Use your smart-phone as webcam and keep enjoying enhanced security as well


What I want to do

I don’t want to buy a webcam for my computer. I have a smart-phone with both front and rear cameras. Can’t I use it as webcam?

Are you interested in Enhanced Security?

Maybe you are not interested in using your smart-phone as webcam.

But you may be interested in Enhanced Security instead.

If you are, keep reading because I’m going to tell you about SELinux, an additional level of security Linux servers, and desktops, enjoy.

The environment

The scenery where our troubleshooting is going to happen is a Linux Fedora desktop computer.

It comes with SELinux installed and running by default.

Precisely it’s Fedora 25. It’s using KDE Plasma as desktop environment. The desktop environment is irrelevant to our problem.

Droidcam

Droidcam is both an Android application and a Linux one. On the Linux side, Droidcam is written in C language and uses GTK as toolkit to create user interfaces. It can be used from the command line as well.

You find the source code here: https://github.com/aramg/droidcam/tree/master/linux.

You install and run Droidcam on Linux and do the same on your Android smartphone. It’s simple, you just tell the Linux application what ip address it can find the smart-phone at.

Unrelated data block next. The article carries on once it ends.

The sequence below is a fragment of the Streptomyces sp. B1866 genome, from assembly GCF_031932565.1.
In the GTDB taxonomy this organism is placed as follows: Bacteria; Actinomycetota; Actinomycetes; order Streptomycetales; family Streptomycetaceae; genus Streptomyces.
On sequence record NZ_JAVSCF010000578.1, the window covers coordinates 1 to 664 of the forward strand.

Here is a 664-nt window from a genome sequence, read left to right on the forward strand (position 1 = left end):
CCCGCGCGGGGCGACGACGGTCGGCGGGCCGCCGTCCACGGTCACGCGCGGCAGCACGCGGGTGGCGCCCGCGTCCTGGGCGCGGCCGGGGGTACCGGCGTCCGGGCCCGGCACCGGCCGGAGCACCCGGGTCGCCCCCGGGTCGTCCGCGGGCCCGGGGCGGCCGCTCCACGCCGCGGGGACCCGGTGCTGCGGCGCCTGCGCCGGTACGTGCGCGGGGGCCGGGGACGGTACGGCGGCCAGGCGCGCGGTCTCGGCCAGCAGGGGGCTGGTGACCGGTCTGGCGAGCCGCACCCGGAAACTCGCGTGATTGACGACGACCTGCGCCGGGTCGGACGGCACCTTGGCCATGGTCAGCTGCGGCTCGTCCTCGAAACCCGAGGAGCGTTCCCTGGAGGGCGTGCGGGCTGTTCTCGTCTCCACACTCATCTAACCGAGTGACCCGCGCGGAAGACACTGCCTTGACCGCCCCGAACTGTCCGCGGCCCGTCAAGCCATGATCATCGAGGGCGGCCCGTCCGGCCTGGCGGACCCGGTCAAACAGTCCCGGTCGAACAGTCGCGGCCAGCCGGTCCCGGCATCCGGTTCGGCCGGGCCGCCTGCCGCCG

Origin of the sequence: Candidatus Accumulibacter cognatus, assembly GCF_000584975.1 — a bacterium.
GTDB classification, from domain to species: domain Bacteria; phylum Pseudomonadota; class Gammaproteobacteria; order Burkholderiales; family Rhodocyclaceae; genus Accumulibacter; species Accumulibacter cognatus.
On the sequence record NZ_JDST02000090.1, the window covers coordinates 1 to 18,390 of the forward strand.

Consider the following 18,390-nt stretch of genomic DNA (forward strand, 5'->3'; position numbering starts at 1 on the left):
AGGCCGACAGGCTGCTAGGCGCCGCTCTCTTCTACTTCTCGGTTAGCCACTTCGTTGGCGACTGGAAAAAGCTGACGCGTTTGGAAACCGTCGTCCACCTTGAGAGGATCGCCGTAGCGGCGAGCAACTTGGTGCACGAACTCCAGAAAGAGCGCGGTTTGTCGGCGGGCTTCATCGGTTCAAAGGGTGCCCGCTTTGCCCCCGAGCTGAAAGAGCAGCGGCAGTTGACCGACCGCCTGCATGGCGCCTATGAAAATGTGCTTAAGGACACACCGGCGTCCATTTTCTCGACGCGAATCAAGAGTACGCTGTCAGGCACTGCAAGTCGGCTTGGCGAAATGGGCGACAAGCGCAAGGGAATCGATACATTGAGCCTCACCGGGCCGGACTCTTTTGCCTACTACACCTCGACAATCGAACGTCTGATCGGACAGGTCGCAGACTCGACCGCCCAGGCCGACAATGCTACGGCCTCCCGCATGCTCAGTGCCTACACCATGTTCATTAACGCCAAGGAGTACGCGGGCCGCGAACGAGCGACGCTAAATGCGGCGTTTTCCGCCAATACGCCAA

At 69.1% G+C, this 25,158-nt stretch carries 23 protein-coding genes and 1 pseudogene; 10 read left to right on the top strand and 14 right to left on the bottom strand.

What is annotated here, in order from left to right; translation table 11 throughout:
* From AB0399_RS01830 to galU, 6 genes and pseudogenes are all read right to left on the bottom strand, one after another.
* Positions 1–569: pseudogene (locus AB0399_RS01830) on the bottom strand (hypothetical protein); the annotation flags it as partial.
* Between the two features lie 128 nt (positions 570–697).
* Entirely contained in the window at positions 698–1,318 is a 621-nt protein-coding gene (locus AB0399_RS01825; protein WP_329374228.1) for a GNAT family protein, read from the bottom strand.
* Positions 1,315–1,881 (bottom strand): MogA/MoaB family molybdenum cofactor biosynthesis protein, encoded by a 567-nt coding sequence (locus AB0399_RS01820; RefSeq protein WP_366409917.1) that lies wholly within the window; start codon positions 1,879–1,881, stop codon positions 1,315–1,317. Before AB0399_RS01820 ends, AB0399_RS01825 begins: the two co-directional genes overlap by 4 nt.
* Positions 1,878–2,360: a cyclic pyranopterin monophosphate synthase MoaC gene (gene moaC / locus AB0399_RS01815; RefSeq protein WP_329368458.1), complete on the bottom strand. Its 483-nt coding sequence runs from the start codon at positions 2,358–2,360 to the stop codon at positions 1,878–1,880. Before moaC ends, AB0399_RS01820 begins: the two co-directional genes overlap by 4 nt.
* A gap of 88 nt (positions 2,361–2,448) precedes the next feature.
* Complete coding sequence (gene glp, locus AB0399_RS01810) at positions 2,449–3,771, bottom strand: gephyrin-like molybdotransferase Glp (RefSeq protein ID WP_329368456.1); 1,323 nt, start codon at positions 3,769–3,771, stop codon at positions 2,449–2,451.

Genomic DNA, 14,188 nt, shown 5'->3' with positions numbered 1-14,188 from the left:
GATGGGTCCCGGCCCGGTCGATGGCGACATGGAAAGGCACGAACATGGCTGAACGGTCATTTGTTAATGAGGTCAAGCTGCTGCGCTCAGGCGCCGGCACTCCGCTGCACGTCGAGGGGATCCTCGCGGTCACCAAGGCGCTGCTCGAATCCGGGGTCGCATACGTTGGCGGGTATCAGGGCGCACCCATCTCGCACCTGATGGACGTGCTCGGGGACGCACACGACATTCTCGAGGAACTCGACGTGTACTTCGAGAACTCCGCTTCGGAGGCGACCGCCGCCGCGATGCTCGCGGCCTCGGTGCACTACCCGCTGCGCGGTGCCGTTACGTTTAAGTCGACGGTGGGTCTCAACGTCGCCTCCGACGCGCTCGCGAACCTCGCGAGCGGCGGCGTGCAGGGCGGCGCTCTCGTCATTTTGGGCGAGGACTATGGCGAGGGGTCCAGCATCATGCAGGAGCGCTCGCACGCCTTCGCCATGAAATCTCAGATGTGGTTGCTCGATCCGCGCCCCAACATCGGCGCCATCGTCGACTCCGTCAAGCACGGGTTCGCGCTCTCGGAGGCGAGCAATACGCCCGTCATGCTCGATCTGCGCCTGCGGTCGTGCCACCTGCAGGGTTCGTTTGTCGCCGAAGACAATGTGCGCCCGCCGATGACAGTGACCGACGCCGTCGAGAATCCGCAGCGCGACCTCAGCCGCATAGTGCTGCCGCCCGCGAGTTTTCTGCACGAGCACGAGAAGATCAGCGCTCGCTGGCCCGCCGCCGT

Droidcam uses port 4747. You may have to fix problems caused by firewalls if, like me, you have a firewall on your computer.

SELinux

SELinux adds security checks to your Linux computer. It makes more difficult for malware to infect the system. Linux is well-known for better security. SELinux adds even more security by isolating processes so that they don’t harm the system.

Why was Droidcam a problem?

You don’t find Droidcam in standard software repository. I downloaded it from https://www.dev47apps.com/files/600/droidcam-64bit.tar.bz2.

There is an ‘install’ script to run. It produces two modules the operating system will load when starting.

The problem was that SELinux prevented the modules from starting complaining about lack of permission.

I was getting these errors: